The Great Drywall of China (Part 1)

Before we examine the Chinese drywall issue in the next blog, I thought I would give a little background on how the material is produced – it gives some insight into the current situation.

The basic component of sheetrock is gypsum (calcium sulfate, CaSO4). Gypsum comes from one of two sources – it can either be mined in its raw form or collected as a by-product of coal-powered electricity generation and other processes. As part of environmental regulation, coal-powered utilities are required to remove (“scrub”) sulfur dioxide (SO2) vapor from their exhaust gases. In order to do this, finely ground lime (CaO) or limestone (CaCO3) is mixed with water to form a slurry, which is sprayed into the power plant’s exhaust stacks. The calcium in the slurry materials chemically binds with the sulfur from the exhaust gases to form calcium sulfite (CaSO3). This material is commonly referred to as Flue Gas Desulfurization (FGD) by-product. In many cases the sulfite is further oxidized to produce more marketable calcium sulfate (CaSO4).

Because this form of material comes from a production process, it is known as “synthetic gypsum.” Both mined gypsum and FGD/synthetic gypsum are nearly chemically identical, so many domestic sheetrock companies work closely with coal-powered utilities to collect and utilize the material. This has economic and environmental benefits for both parties. Prior to use, FGD gypsum is routinely screened for impurities such as fly ash which can discolor sheetrock products. Domestic manufacturers of sheetrock use about one and a half million tons of synthetic gypsum a year, which accounts for about 7% of its overall gypsum use.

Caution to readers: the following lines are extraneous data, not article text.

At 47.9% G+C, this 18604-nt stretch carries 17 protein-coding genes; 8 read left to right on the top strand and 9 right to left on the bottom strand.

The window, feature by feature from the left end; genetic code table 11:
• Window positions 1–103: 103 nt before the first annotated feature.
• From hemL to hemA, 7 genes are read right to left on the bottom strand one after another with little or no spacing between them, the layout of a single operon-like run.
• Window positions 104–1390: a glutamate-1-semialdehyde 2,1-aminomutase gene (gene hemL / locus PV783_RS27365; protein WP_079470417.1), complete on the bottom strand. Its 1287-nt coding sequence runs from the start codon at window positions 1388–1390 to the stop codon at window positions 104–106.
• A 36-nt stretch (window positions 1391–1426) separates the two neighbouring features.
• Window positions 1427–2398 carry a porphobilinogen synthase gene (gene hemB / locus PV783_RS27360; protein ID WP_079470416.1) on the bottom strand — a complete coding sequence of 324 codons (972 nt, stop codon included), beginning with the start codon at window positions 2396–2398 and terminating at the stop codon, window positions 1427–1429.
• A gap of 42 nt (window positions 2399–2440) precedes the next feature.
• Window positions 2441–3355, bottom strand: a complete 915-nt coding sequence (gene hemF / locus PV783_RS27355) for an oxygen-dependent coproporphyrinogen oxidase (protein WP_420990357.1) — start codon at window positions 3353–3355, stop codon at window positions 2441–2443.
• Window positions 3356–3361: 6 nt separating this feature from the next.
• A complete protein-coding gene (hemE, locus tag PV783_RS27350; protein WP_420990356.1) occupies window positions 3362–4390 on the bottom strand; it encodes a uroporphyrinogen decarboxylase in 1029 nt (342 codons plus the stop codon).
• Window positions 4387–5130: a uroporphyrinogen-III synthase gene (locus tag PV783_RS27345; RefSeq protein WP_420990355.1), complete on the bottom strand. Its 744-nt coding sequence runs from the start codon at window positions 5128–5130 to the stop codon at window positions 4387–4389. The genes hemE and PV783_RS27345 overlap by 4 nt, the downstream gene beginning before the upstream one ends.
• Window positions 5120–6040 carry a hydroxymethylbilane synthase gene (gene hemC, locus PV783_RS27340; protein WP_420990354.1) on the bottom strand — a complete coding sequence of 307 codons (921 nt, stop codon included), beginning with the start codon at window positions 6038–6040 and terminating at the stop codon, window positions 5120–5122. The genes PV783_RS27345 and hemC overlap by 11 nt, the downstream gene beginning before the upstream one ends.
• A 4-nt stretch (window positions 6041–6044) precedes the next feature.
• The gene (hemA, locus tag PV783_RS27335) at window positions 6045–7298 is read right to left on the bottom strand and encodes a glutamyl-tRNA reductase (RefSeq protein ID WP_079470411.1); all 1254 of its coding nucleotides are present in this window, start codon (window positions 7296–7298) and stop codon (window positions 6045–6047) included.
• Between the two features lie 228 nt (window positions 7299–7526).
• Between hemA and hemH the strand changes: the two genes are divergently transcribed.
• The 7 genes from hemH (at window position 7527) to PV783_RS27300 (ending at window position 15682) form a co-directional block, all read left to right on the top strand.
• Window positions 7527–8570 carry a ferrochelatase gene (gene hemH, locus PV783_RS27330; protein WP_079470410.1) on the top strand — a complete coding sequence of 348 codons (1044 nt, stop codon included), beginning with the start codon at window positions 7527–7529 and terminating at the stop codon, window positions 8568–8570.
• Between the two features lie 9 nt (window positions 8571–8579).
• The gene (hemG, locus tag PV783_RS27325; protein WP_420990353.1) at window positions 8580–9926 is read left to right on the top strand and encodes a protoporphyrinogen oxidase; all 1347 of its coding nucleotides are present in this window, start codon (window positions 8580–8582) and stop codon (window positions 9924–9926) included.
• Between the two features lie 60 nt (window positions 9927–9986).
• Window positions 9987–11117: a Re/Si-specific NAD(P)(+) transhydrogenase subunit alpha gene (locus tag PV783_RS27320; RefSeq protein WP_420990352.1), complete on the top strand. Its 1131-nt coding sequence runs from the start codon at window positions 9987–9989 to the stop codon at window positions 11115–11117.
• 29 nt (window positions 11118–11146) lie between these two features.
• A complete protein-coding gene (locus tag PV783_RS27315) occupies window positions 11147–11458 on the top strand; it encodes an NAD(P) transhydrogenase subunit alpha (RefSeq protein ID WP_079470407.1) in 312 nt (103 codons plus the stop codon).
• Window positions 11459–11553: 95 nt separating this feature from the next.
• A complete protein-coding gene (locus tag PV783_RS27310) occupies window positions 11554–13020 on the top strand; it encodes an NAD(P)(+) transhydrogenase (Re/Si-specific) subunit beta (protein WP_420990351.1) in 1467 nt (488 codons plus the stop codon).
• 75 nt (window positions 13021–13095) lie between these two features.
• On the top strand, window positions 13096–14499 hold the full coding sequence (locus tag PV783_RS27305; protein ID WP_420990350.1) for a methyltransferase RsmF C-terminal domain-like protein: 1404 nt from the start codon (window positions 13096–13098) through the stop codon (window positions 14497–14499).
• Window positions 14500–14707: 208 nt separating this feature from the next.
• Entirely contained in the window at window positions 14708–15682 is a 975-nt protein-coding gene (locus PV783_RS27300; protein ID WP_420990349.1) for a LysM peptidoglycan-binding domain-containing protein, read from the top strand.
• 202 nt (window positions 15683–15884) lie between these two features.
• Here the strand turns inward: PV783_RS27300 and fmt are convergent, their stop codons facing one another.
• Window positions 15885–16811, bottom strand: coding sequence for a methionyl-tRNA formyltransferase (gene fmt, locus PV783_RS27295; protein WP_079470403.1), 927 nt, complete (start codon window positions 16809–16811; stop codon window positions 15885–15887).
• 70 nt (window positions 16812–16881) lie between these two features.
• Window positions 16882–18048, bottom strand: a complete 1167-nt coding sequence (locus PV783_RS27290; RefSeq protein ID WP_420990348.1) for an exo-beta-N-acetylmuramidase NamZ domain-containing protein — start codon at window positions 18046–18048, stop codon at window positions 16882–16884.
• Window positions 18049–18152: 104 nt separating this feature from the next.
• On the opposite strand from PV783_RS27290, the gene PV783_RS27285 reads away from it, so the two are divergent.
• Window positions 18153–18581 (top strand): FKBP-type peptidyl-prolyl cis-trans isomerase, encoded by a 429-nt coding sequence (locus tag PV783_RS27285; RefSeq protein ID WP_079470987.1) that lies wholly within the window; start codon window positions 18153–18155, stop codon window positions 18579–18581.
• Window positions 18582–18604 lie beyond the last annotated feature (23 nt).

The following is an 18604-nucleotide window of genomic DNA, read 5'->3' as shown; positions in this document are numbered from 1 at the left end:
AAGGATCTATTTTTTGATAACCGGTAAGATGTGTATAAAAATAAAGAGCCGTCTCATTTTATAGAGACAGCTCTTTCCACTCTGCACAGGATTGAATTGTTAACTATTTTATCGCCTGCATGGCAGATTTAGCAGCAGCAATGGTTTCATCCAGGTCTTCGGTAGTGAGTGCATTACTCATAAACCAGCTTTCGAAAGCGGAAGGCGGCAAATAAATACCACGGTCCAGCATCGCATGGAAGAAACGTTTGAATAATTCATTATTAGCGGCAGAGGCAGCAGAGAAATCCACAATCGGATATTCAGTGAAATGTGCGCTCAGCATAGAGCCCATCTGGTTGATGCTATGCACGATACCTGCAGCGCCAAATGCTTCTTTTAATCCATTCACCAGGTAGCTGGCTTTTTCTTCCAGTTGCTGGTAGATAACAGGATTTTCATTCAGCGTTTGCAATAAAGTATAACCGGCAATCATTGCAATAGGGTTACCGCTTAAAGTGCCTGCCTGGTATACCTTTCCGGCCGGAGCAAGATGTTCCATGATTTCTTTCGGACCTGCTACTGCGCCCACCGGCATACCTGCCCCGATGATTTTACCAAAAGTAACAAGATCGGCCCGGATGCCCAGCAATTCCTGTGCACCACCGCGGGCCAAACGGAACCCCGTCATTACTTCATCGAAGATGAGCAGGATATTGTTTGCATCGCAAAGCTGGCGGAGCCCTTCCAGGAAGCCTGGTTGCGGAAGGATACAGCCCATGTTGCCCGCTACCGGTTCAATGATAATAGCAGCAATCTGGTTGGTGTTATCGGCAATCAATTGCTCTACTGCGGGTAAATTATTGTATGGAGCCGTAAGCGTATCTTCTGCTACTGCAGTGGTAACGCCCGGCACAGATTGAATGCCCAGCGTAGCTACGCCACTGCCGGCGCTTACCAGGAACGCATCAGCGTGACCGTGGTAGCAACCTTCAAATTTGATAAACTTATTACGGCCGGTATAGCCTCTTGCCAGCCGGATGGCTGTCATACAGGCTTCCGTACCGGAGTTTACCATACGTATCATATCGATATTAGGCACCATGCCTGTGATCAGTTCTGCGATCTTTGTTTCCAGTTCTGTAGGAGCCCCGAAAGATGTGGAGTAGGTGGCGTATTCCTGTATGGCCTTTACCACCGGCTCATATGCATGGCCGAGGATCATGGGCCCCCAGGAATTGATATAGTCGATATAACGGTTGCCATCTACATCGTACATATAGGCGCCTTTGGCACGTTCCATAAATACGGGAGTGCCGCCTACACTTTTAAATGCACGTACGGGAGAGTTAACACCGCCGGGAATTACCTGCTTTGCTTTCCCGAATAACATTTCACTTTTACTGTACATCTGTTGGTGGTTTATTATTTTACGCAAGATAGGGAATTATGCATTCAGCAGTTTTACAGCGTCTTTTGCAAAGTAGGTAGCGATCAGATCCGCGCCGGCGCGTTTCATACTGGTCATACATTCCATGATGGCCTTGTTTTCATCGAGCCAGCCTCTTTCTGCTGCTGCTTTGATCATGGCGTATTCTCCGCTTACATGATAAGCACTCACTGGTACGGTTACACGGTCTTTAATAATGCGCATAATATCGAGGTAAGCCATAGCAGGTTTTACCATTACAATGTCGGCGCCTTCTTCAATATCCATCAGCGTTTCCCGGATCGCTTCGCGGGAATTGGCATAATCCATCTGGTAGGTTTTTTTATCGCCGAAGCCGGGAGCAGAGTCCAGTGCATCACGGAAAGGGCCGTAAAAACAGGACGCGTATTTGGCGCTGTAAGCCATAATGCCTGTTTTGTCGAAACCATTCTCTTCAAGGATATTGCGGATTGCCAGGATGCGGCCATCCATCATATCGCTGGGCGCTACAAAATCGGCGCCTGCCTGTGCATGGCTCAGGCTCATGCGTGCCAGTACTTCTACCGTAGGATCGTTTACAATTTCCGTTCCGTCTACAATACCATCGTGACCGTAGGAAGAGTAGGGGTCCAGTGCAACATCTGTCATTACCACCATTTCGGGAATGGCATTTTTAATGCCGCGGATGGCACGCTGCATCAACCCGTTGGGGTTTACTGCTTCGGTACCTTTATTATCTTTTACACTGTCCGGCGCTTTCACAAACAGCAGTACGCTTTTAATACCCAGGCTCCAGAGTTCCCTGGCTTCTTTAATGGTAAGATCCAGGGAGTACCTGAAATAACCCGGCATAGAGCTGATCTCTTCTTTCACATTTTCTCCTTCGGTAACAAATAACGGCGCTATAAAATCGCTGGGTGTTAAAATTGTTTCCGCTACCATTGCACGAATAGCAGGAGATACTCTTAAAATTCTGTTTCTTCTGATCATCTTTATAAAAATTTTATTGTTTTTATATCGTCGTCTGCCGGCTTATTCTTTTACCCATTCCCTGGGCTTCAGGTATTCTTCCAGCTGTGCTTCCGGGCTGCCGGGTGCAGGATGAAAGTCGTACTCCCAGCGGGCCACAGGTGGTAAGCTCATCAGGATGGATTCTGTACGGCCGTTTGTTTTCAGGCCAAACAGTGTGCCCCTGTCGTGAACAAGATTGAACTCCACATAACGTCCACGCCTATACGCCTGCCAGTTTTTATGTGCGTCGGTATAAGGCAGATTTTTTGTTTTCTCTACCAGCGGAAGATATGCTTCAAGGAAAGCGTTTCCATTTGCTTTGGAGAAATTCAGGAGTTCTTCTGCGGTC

Other manufacturing processes produce different forms of synthetic gypsum. Titanogypsum is a by-product of the paint industry and is considered safe for use in sheetrock products. Other safe synthetics include fluorogypsum and citrogypsum. Some synthetic gypsums, such as phosphogypsum, are considered unsuitable for reuse due to the potential presence of radon and radionuclides.

To produce sheetrock, the gypsum, water and additives are mixed together and fed between continuous layers of paper. The mixture quickly bonds mechanically and chemically to the paper as it sets up into its solid “board” shape. Panels are then cut and moved through a dryer to remove trace moisture.

Given the fact that sulfur is one of the basic elements of sheetrock compound, it is easier to understand how unsuitable sulfur materials could have made their way into the Chinese production process. Visit the Gypsum Association and FGD Products websites for more information on synthetic gypsums and sheetrock.

This blog was written for Paul LaGrange’s BuildWrite website and was originally posted on March 27, 2009.


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